My girlfriend is a bzz- agent and has recently got a trail pack of two bars of Seeds of Change organic Chocolates. Now as usual I am the guinea-pig number one whenever it comes to trying one of her sample product, I had to take a piece. I am not a big fan of dark chocolates but again I can't refuse a piece of chocolate when offered either . I think I should have let my girl friend review this product as she would have done it more justice as she appreciates organic products and bitter chocolates too. The bar itself is quite girly and has this lovely pink and dark brown paper packaging (it doesn't have the usual foil wrapping of chocolates, more environmentally friendly I suppose ), with the picture of a palm tree of all things... hmmm the chocolate itself has orange peel and figs ... and why pink?... do women like dark chocolates more..I need to do a research or is it for the figs ..not really sure..never mind now I am rambling. The pack was of 100gms .Once opened the bar smells very strongly of cocoa. Now I nearly washed my mouth after the first bite... the chocolate does have 70% cocoa content but still I have had dark chocolate in the past but this was bitter ...and then the really bitter orange peel bits were overpowereing. I had to eat a slice of cake and wash it down with water to get out the after taste... the fig bit was mild and crunchy .My girlfriend kept sighing blissfully and saying 'isn't the taste absolutely divine ?' Our three year old and my nine years old neice behaved just like me and this really shows that its really ideal for people who love dark chocolate and not meant for everyone out there. Just wanted to warn the innocent folks out there and believe me I like jaffa cake and this is nothing in comparison. It has 498Kcal per 100g and 31.4g per 100g of fat ,which is what a chocolate should have in my opinion unless it has the label 'good for you/healthy eating ' and then it wouldn't be chocolate would it ? Its priced at £1.99 in shops like sainsbury's and sommerfield a wee bit pricey in my opinion but not that much for a speciality chocolate and then it is organic too. In future I am staying clear of anything that has orange peels and dark chocolate in it even if it is free.
***SEEDS OF CHANGE ORANGE AND FIG DARK CHOCOLATE*** I have recently subscribed to be a Bzzzz agent and today my first package arrived! Two bars of chocolate, one of which was Orange and Fig Dark Chocolate. So I sat down with a cup of tea and decided to give it a go.... ***What's it like?*** It comes in a pink and brown packet and I have to say that at the first glance, the packaging looks a bit old fashioned and dated. It does not look trendy and enticing I have to say. Inside wrapped in silver foil is a bar of chocolate divided up into squares. The fig park is not visible and is within the chocolate itself as you would expect. On the inside of the wrapper itself there is plenty of information detailing just what this company is about. I had not heard of them at all, nor seen the chocolate before being sent this product. They set aside 1% of their budget (doesn't seem like much!) to help sustain organic agriculture. They stress that they source only the best ingredients, for example vanilla pods from Madagascar, or apricots from Turkey. This does give the impression that the product is one of quality and that it comes from ethical origins. There is a small soil association logo on the bottom left hand side of the bar. A 3 piece serving contains 149 calories, 9.4g of fat (5.6g of which are saturates), but I have to say I found it very difficult to stop at 3! The bar is 100g in size. It contains cocoa solids at 59%, which is always something that I look out for when buying quality chocolate, as usually I like there to be at least 70%. ***Opinion*** I have to say that when I opened my package I wasn't overly impressed. I have never tasted figs in my life and had no inclination to do so. On opening the packet the smell of chocolate was strong but pleasant. I could definitely detect the orange smell straight away. I bit into the chocolate and the chocolate itself was quite chunky, it was not flimsy or delicate; it tasted substantial. Immediately I loved the taste, the fragrant orange oil was mixed in with a dark cocoa taste, and the bits of figs were both chewy and crispy at the same time. I could not detect the taste of figs, it seemed as if I was eating pieces of dried orange. This didn't matter to me, all I know is it tasted really nice, and really different to anything that I have tasted before. Today I am embarrassed to say that I have eaten half the packet with no trouble at all. The chocolate is bitter and rich and to be honest, seems more like the 70% content that I usually buy. Although it is expensive, it would be nice as a treat once a month or so for something a bit different. When I look at the overall list of ingredients, there is nothing that would put me off and it is nice to read a list that contains no e numbers or nasty additives. Again the packaging states that they only use figs from female trees, whats that all about? Poor male trees!!! I feel a bit sorry for them! I must admit that even though it is full of fat, I felt just a little bit virtuous eating 'organic' chocolate, as if that fact alone cancelled out some of the bad bits. I would recommend giving this version a try to see what you think. Just think your earnings from your review could even pay for it!!! ***Availability*** I of course haven't bought it myself yet, but have found out that it retails at around the £1.99 mark, which I don't think is too bad considering it is organic. My usual bars I pay around £1.70-£1.80 and these are not organic. At the moment it is available from Sainsbury's, Waitrose and selected health food shops. It is a pity that it is not yet in Tesco, Asda, etc. Perhaps this is something for the future. ***Overall*** I will be buying this again and I will look out for the other flavours/versions. I would particularly like to sample the 70% dark chocolate and I think there is a walnut version. I think that the cashew and apricot milk chocolate version was poor in comparison, but that is a review for another day...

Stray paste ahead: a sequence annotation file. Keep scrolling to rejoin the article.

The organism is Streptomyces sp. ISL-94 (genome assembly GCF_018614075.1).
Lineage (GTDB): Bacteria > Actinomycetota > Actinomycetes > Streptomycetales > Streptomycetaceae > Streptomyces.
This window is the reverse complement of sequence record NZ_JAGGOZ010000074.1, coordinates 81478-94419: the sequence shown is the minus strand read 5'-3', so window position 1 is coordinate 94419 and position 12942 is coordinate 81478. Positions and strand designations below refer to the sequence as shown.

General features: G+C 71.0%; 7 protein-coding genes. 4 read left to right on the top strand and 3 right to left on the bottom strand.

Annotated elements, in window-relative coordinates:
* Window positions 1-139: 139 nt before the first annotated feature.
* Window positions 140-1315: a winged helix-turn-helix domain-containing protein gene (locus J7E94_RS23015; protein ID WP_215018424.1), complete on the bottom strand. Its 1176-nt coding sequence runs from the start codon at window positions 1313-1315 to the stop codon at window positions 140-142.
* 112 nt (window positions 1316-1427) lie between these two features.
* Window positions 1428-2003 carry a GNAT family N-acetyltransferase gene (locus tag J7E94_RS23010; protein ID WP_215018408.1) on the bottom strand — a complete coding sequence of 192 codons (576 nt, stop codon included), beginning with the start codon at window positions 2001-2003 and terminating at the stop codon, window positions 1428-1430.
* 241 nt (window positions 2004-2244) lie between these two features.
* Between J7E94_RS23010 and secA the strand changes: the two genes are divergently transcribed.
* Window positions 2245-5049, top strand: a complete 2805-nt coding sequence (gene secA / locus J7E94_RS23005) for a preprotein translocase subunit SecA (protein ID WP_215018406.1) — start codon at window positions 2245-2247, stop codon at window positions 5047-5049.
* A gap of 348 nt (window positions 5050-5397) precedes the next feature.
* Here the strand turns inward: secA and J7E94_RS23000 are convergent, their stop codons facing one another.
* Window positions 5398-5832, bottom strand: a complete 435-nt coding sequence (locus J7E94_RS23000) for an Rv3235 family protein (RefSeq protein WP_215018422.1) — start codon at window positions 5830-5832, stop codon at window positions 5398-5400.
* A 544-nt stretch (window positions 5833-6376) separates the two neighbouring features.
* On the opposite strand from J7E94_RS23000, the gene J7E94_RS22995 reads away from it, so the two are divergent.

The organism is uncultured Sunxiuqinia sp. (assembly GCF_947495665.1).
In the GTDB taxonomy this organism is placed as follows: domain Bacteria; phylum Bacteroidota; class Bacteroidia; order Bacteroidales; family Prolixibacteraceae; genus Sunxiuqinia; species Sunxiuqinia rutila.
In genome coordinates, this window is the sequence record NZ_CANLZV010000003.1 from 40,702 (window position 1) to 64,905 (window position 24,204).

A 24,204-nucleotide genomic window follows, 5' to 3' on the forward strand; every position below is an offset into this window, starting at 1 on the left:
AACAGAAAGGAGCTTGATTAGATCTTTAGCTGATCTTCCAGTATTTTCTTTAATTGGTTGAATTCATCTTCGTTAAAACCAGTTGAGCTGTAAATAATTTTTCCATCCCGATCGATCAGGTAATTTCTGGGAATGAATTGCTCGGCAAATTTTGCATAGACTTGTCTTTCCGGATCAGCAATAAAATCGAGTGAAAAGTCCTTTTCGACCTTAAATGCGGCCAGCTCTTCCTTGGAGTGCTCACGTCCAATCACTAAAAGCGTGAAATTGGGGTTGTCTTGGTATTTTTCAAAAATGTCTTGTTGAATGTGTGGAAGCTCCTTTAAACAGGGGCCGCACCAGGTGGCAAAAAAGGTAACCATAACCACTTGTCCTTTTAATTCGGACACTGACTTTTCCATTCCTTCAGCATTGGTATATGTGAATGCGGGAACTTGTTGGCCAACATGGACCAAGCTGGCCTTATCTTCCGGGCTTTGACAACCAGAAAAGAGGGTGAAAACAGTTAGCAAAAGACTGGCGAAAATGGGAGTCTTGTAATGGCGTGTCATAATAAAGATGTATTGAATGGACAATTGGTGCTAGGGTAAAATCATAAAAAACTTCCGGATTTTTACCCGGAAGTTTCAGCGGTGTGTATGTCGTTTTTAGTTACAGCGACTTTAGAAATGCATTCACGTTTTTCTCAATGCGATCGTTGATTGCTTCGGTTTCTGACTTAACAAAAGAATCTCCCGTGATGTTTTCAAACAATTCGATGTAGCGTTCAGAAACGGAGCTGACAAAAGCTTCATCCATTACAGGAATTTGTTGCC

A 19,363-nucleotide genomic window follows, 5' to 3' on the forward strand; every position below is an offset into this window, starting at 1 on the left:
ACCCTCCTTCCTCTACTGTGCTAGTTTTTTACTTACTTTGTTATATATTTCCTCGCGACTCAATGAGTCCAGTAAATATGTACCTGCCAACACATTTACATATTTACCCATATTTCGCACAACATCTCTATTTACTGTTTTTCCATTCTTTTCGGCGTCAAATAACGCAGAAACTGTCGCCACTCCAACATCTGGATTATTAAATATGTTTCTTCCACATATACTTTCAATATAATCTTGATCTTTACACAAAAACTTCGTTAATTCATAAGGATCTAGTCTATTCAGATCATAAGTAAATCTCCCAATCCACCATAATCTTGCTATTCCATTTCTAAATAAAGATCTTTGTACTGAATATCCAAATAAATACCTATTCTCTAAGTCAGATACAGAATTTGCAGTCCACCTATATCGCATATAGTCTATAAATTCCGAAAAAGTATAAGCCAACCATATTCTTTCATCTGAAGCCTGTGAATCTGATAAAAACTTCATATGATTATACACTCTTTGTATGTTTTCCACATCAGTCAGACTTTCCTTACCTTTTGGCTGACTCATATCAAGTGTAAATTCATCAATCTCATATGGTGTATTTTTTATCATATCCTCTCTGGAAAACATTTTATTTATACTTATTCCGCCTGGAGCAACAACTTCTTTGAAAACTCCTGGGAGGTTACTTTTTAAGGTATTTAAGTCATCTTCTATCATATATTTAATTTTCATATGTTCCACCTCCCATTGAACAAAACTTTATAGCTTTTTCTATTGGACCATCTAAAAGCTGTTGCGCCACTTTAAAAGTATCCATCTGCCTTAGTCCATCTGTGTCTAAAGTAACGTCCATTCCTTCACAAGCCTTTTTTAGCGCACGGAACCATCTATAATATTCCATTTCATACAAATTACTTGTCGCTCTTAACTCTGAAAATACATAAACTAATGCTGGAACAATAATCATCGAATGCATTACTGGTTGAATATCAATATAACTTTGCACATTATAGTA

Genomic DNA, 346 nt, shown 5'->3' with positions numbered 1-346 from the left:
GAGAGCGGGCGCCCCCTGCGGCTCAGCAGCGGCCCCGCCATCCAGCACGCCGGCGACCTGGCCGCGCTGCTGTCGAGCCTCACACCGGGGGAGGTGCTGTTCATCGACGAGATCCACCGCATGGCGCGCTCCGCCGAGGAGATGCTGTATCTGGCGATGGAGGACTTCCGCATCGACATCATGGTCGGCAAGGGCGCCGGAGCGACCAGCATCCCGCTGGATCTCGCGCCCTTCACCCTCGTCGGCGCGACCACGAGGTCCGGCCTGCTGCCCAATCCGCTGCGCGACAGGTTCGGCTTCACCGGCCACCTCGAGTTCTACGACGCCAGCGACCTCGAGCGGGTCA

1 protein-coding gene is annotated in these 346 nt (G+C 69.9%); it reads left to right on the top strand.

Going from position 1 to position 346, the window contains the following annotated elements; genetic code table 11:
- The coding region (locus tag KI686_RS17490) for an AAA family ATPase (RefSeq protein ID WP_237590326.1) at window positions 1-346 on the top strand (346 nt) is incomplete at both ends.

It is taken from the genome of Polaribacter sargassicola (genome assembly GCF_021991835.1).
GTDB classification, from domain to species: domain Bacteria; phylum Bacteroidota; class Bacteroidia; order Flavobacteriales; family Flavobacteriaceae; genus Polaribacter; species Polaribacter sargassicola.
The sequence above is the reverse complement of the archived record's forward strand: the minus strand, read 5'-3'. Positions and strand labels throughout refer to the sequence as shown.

I have had the chance to try out this new chocolate bar as a bzz agent. Basically I signed up to bzz.co.uk and agreed that I would try out new products and discuss the good and bad with my friends and report back to them on how I found the new products and how my friends found the products too, I though you dooyooers would like to know about the new chocolate bar too...so here goes. The chocolate bar I am going to describe is the new Seeds of Change Organic Dark Chocolate, Orange and Fig bar. How does it look? The bar comes in a pink and brown paper wrapper, inside of this wrapper is lots of information about the company such as how they choose their ingredients. Inside of this paper wrapper is a silver foil wrapper that completely seals the chocolate inside. The paper wrapper has a picture in pink and brown of a palm tree and a stork/flamingo. It looks very sophisticated and grown up, certainly not the sort of chocolate bar that a child would choose. The bar is 100g and measures about 25cm by 7cm and the bar is marked out into 10 squares about 1cm thick. How does it taste? First off the smell really hits you, it's a mixture of dark cocoa and biter orange. There is no denying from the scent that this is a dark chocolate bar. The taste of the bar is very strong and bitter, both the chocolate and the orange are very bitter. I often find that orange chocolate is too sweet for me and usually avoid it, however this was not the case this time. The fig pieces are quite big and a mixture of chewy and crunchy, too crunchy in my opinion! The fig is buried within the bar so you can't actually see it until you bite into a square. There is plenty of fig though out the bar. The nutritional bit! 498Kcal per 100g and 31.4g per 100g of fat, I know that is quite high, but after all it is a chocolate bar! Eaten in moderation this high calorie/fat content would not be a problem. Price/availability Currently a 100g bar will cost around £1.99, which for an organic luxury chocolate is not too bad, however it is currently only available in Waitrose or Sainsburys. Having tried another bar in this range I can confirm that for some reason the chocolate does not melt very quickly, I was holding onto a square whilst doing other things (don't ask why, I was multi tasking), and it didn't melt in my hand very much at all, this one slightly less than the milk chocolate one I tried, maybe it's the high cocoa content? Would I recommend it? I would only recommend this particular flavour if you are a fan of fig, particularly the texture of fig. I would not personally buy this flavour again as I found the pieces of fig too much of a mixture of crunchy, almost gritty and chewy and wasn't that keen on it. However I would imagine my mother who is a fan of figs in general would really enjoy this. *Interesting fact - Seeds of Change donate 1% of sales to the research and promotion of biodiversity and sustainable organic practices.